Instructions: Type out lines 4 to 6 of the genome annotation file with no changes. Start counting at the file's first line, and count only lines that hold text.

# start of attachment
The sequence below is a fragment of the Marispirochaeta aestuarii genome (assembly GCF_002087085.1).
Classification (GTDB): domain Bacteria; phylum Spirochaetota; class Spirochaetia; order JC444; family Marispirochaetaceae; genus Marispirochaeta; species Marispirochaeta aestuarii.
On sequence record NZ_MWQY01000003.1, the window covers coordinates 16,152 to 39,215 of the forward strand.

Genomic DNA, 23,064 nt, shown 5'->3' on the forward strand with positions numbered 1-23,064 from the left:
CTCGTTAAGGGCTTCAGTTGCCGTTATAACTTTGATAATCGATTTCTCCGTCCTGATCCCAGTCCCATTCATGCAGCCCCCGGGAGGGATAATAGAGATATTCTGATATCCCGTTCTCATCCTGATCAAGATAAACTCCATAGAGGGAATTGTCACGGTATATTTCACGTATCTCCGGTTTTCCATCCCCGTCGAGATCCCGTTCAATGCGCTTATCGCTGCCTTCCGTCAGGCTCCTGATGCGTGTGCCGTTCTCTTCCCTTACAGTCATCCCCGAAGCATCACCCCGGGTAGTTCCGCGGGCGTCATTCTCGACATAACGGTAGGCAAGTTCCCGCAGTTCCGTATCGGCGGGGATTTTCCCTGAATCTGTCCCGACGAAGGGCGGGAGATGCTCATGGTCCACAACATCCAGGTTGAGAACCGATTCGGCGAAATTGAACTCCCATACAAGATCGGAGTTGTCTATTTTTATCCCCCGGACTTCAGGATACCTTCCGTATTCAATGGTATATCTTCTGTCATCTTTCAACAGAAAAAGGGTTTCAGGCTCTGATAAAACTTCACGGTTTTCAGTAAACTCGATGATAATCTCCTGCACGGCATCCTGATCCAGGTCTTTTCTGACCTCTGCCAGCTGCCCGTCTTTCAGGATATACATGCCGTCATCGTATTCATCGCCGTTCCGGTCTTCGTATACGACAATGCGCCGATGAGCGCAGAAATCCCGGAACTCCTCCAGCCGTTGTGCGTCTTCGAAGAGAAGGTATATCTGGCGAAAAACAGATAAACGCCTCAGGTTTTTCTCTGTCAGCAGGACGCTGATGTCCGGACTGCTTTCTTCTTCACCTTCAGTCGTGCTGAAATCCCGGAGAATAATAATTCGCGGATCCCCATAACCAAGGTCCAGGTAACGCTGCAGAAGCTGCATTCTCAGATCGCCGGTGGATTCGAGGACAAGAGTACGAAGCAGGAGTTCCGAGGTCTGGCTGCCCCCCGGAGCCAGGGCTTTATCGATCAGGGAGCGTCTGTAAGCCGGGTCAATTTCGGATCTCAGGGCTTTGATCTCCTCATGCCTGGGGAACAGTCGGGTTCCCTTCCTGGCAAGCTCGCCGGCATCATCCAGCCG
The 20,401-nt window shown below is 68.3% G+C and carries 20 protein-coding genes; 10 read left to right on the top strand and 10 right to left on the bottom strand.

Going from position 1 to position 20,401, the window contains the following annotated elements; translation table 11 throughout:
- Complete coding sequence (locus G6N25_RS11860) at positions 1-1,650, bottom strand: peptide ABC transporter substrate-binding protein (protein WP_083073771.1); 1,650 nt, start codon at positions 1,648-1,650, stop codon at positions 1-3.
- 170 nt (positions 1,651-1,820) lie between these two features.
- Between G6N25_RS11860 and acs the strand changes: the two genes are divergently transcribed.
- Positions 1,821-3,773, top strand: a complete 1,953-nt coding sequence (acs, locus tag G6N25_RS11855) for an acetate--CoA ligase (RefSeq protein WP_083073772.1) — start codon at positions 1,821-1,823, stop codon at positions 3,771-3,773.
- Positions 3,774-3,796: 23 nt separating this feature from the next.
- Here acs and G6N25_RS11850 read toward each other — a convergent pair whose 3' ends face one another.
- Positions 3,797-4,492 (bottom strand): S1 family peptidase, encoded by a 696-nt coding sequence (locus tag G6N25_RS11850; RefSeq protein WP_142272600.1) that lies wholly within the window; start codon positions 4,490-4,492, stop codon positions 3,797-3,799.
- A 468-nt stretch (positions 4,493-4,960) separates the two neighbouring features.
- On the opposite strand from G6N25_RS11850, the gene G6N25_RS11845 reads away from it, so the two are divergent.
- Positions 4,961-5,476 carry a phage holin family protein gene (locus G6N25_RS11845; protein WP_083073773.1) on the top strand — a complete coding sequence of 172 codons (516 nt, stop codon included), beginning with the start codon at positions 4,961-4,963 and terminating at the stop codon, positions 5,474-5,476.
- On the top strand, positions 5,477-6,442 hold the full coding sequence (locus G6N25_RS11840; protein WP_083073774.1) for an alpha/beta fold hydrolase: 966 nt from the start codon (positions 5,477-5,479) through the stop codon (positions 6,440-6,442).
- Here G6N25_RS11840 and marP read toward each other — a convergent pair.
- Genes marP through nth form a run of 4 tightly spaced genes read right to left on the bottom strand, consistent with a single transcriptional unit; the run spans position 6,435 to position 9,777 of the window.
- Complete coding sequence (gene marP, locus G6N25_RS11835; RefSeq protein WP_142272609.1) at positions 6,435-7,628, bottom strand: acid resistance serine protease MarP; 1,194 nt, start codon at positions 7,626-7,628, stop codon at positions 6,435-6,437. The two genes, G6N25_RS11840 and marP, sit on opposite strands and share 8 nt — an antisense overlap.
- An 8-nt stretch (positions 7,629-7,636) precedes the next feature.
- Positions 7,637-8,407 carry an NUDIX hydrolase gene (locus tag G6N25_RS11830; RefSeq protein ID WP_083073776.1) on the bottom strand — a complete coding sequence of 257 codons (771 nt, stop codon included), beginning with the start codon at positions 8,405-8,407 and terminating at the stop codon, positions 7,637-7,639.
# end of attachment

Genomic DNA, 23,064 nt, shown 5'->3' on the forward strand with positions numbered 1-23,064 from the left:
CTCGTTAAGGGCTTCAGTTGCCGTTATAACTTTGATAATCGATTTCTCCGTCCTGATCCCAGTCCCATTCATGCAGCCCCCGGGAGGGATAATAGAGATATTCTGATATCCCGTTCTCATCCTGATCAAGATAAACTCCATAGAGGGAATTGTCACGGTATATTTCACGTATCTCCGGTTTTCCATCCCCGTCGAGATCCCGTTCAATGCGCTTATCGCTGCCTTCCGTCAGGCTCCTGATGCGTGTGCCGTTCTCTTCCCTTACAGTCATCCCCGAAGCATCACCCCGGGTAGTTCCGCGGGCGTCATTCTCGACATAACGGTAGGCAAGTTCCCGCAGTTCCGTATCGGCGGGGATTTTCCCTGAATCTGTCCCGACGAAGGGCGGGAGATGCTCATGGTCCACAACATCCAGGTTGAGAACCGATTCGGCGAAATTGAACTCCCATACAAGATCGGAGTTGTCTATTTTTATCCCCCGGACTTCAGGATACCTTCCGTATTCAATGGTATATCTTCTGTCATCTTTCAACAGAAAAAGGGTTTCAGGCTCTGATAAAACTTCACGGTTTTCAGTAAACTCGATGATAATCTCCTGCACGGCATCCTGATCCAGGTCTTTTCTGACCTCTGCCAGCTGCCCGTCTTTCAGGATATACATGCCGTCATCGTATTCATCGCCGTTCCGGTCTTCGTATACGACAATGCGCCGATGAGCGCAGAAATCCCGGAACTCCTCCAGCCGTTGTGCGTCTTCGAAGAGAAGGTATATCTGGCGAAAAACAGATAAACGCCTCAGGTTTTTCTCTGTCAGCAGGACGCTGATGTCCGGACTGCTTTCTTCTTCACCTTCAGTCGTGCTGAAATCCCGGAGAATAATAATTCGCGGATCCCCATAACCAAGGTCCAGGTAACGCTGCAGAAGCTGCATTCTCAGATCGCCGGTGGATTCGAGGACAAGAGTACGAAGCAGGAGTTCCGAGGTCTGGCTGCCCCCCGGAGCCAGGGCTTTATCGATCAGGGAGCGTCTGTAAGCCGGGTCAATTTCGGATCTCAGGGCTTTGATCTCCTCATGCCTGGGGAACAGTCGGGTTCCCTTCCTGGCAAGCTCGCCGGCATCATCCAGCCG
The 20,401-nt window shown below is 68.3% G+C and carries 20 protein-coding genes; 10 read left to right on the top strand and 10 right to left on the bottom strand.